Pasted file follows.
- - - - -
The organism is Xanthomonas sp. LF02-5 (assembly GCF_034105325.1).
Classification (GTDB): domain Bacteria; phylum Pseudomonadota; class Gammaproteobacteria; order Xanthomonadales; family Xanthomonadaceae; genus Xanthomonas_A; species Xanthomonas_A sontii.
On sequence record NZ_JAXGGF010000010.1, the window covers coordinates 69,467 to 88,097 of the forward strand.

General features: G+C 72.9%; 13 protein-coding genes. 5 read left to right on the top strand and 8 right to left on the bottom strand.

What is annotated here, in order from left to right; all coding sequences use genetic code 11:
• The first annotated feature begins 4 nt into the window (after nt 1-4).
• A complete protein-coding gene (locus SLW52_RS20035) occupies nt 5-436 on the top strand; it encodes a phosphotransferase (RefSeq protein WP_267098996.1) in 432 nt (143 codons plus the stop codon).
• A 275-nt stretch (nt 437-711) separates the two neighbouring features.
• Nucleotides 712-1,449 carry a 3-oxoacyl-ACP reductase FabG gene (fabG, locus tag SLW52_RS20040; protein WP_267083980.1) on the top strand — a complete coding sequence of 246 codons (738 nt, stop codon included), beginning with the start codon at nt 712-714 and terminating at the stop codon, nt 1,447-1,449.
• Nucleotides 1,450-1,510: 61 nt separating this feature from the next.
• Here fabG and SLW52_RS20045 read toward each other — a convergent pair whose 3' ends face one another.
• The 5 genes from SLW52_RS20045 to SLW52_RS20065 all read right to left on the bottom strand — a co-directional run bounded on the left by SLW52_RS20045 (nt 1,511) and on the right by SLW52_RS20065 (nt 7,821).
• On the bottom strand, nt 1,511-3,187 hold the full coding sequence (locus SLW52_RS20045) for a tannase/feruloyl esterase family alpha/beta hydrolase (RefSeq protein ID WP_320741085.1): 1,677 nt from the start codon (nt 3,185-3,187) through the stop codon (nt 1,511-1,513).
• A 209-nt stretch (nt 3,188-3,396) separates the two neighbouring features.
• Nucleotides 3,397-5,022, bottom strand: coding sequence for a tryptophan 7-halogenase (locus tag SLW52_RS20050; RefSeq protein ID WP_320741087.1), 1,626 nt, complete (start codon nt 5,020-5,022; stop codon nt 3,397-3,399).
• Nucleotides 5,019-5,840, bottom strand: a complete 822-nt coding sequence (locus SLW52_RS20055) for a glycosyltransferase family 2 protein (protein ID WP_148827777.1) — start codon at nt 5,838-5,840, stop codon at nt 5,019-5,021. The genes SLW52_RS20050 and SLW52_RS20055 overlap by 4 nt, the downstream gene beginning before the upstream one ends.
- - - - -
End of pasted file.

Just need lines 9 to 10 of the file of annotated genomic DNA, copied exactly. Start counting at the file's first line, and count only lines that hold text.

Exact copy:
• Nucleotides 712-1,449 carry a 3-oxoacyl-ACP reductase FabG gene (fabG, locus tag SLW52_RS20040; protein WP_267083980.1) on the top strand — a complete coding sequence of 246 codons (738 nt, stop codon included), beginning with the start codon at nt 712-714 and terminating at the stop codon, nt 1,447-1,449.
• Nucleotides 1,450-1,510: 61 nt separating this feature from the next.